NFL story: No pressure, kid. Just go ahead and protect a six-time Super Bowl winning quarterback. And Wirfs, 21, has done that from Day 1. Although he was the fourth offensive tackle drafted (No. 13 overall), he’s been the best blocker in the rookie class. According to Pro Football Focus, Wirfs (6-5, 320) has allowed one sack (including two playoff wins) in 779 pass-blocking snaps as a Buccaneer. Wirfs is making $16.2 million guaranteed on his four-year rookie deal, but he’ll really cash in after that.
Josh Jackson, cornerback, Packers (jersey No. 37)
Iowa recruiting class, hometown: 2014, two stars, Corinth, Texas
Hawkeye story: Of Iowa’s 27 consensus all-Americans, Jackson took perhaps the most unusual and unlikely path. A lightly recruited prospect, he struggled with bad personal habits and couldn’t find a home — offense or defense — early in his career. But he constantly flashed in practice. Then, he went from third-year backup to fourth-year superstar. Jackson hauled in eight interceptions in 2017 (his only year as a full-time starter), including three in a historic 55-24 rout of J.T. Barrett-led Ohio State, and left school a year early.
NFL story: Jackson was thought to be a first-round pick but fell to the second round (No. 45 overall) and was chosen in the same class as Jaire Alexander, who has become one of the NFL’s elite corners. Jackson started 10 games as a rookie but has seen his role diminish. He started five games this season but has struggled to get back on the field after a late-season concussion and may not play in Sunday’s game.
Christian Kirskey, linebacker, Packers (jersey No. 58)
Iowa recruiting class, hometown: 2010, three stars, St. Louis.
Hawkeye story: Endured a challenging stretch in the program — the 2010 disappointment, the 2011 rhabdomyolysis episode and a dismal 2012 season — with a positive attitude and was at the heart of the program’s defensive revival under Phil Parker. Kirksey (315 career tackles at Iowa), Anthony Hitchens (who you’ll read about later) and James Morris were the trio of terrific linebackers on a 2013 team that ranked sixth nationally in total defense.
NFL story: This is one of those good-luck deals for a good guy. Kirksey was highly productive for most of his six years with the Cleveland Browns, but didn’t have much around him. Kirksey signed on with the Packers in a two-year, $12.1 million deal. A pectoral injury forced him to miss six weeks. He still had 77 tackles this season, but only played 26% of the defensive snaps for the top-seeded Packers last week against the Los Angeles Rams.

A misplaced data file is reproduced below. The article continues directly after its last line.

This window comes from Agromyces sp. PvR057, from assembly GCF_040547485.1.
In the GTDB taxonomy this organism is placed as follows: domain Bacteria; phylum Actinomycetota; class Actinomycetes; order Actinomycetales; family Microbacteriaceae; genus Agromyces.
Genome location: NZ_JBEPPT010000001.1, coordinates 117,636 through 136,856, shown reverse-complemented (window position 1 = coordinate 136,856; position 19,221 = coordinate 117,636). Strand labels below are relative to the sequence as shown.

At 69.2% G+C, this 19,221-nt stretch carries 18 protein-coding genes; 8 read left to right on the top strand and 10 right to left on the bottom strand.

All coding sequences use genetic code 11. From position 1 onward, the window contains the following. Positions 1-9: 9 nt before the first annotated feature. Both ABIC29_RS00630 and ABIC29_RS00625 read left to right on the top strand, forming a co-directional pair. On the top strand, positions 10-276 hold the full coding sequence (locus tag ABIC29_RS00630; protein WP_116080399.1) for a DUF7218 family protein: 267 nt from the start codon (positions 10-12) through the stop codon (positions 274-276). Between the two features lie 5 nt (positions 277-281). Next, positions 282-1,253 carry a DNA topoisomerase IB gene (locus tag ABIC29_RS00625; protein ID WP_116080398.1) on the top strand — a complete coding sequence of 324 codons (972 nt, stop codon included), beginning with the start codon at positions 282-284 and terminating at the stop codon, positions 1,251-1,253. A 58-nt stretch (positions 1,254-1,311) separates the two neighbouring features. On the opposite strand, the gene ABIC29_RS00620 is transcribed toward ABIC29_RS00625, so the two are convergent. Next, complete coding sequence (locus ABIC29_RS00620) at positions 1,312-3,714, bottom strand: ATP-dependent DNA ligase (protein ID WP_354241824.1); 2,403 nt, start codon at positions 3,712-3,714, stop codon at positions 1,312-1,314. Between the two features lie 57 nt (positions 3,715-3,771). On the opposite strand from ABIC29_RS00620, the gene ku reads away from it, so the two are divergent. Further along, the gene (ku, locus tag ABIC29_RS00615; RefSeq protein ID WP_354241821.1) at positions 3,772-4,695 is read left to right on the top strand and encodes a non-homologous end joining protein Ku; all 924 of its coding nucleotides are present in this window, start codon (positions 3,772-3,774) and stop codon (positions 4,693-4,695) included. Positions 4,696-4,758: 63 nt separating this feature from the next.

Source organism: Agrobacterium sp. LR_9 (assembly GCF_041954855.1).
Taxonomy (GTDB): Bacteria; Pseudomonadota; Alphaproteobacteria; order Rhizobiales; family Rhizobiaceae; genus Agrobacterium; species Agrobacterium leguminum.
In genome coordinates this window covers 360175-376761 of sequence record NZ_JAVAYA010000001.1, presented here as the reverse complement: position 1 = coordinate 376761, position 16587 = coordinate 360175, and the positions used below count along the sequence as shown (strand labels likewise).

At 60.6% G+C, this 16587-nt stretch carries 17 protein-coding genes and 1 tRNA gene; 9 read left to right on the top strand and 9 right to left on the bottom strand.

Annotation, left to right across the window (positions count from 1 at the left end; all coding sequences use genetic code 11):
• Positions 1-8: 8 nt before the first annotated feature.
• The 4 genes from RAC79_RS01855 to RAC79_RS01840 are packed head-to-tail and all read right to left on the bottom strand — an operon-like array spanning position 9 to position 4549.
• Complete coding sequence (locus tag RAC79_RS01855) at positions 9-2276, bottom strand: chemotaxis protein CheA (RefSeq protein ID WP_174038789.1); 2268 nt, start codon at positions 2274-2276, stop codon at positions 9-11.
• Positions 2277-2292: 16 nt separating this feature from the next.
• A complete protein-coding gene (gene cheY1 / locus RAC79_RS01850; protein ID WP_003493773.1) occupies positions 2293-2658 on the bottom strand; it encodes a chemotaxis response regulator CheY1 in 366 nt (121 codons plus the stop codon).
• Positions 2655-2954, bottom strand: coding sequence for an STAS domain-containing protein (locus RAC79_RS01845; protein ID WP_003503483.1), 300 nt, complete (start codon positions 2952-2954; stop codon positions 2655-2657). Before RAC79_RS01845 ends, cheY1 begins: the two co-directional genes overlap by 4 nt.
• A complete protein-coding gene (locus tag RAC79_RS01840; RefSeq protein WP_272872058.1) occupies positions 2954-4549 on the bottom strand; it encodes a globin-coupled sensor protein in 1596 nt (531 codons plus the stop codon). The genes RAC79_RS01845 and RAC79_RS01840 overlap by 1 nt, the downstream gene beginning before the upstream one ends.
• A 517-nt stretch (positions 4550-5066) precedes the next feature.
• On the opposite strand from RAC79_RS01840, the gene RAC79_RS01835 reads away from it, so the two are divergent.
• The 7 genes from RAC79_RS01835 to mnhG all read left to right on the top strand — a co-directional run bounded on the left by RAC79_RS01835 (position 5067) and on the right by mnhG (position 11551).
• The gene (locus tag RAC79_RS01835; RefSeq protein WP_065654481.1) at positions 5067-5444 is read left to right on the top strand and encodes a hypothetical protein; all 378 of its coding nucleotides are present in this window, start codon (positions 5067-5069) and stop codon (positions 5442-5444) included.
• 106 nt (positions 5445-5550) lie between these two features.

Of note: Another former Hawkeye, Dominique Dafney (a Valley High School alum), is a reserve tight end for the Packers. But he finished his career at Indiana State, so he isn’t counted on this list. You can read his impressive story here. He wears No. 49.
Ike Boettger, left guard, Bills (jersey No. 65)
Iowa recruiting class, hometown: 2013, three stars, Cedar Falls
Hawkeye story: One of the all-time developmental stories at Iowa, Boettger (a high school quarterback) added nearly 90 pounds to his 6-6 frame to become a starting tackle for the 2015 team that went 12-0. An Achilles tendon injury in Week 2 foiled his final year as a Hawkeye.
NFL story: Talk about perseverance. An undrafted free agent, Boettger saw extremely limited action in his first two pro years but made an impression and the Bills kept him around. As Buffalo struggled on the interior offensive line, it turned to Boettger midseason. And he has become an unlikely blocking savior for Josh Allen. He’s played 100% of the snaps at left guard in each of Buffalo’s last seven games (all wins) and could be positioning himself for a long-term NFL future. He’s a restricted free agent after this season.
A.J. Epenesa, defensive end, Bills (jersey No. 57)
Iowa recruiting class, hometown: 2017, five stars, Glen Carbon, Ill.